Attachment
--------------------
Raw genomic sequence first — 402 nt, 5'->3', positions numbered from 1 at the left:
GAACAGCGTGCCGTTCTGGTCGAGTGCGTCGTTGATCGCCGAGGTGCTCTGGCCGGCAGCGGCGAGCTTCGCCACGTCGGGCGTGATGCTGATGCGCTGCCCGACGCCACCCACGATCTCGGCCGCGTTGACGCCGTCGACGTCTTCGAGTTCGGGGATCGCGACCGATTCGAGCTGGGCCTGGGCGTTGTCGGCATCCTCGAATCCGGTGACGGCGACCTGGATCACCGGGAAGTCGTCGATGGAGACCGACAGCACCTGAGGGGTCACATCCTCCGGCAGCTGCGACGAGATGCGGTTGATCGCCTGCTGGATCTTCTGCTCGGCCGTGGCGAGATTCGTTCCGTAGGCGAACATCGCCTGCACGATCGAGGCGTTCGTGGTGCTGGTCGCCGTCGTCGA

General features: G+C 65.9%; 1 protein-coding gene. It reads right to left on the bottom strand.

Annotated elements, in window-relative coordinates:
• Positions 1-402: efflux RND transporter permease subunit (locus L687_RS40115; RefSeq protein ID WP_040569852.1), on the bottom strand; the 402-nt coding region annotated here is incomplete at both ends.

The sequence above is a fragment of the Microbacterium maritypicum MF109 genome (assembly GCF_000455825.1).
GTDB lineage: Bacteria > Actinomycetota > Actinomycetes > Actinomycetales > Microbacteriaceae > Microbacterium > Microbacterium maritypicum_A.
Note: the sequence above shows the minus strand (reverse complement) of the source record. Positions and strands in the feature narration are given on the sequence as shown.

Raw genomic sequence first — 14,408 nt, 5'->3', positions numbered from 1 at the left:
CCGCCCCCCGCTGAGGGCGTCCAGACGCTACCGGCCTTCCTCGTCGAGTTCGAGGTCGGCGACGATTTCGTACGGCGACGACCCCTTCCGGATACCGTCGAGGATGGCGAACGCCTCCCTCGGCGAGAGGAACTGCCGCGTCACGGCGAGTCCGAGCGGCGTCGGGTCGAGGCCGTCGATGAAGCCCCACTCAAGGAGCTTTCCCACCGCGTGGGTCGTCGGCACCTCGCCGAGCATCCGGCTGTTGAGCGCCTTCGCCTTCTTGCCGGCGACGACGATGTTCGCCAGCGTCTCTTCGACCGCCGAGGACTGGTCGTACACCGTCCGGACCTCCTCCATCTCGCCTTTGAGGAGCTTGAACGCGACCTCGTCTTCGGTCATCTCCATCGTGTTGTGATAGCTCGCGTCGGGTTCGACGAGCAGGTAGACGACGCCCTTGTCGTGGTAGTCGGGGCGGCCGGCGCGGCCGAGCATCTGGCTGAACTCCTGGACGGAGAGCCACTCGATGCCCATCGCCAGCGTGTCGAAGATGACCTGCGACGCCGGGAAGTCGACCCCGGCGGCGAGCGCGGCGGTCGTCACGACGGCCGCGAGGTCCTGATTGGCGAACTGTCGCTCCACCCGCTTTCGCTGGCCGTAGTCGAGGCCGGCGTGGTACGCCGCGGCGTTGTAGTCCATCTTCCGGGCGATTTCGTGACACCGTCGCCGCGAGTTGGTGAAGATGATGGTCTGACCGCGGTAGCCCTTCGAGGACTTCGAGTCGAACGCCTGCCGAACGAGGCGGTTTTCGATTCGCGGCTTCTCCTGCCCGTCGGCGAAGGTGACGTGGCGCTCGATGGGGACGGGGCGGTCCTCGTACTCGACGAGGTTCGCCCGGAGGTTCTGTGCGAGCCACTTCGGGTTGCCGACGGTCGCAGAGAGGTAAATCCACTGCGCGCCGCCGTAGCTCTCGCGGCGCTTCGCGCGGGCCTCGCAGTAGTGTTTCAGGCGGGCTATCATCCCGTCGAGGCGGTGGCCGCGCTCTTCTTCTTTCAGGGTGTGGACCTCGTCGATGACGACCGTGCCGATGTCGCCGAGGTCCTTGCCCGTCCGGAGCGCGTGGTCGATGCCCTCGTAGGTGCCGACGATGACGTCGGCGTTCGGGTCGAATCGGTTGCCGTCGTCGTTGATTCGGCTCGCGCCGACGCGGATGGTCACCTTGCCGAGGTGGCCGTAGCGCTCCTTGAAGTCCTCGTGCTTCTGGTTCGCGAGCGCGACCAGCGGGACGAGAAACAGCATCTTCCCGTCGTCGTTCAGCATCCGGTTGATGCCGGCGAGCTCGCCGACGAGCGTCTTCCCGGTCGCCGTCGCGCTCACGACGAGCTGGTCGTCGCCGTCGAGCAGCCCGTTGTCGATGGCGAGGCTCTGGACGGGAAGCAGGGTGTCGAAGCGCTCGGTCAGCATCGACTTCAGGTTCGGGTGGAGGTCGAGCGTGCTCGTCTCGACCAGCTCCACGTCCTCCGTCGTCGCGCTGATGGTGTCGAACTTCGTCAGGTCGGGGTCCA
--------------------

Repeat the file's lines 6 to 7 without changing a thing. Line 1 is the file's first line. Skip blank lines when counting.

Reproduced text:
The sequence above is a fragment of the Microbacterium maritypicum MF109 genome (assembly GCF_000455825.1).
GTDB lineage: Bacteria > Actinomycetota > Actinomycetes > Actinomycetales > Microbacteriaceae > Microbacterium > Microbacterium maritypicum_A.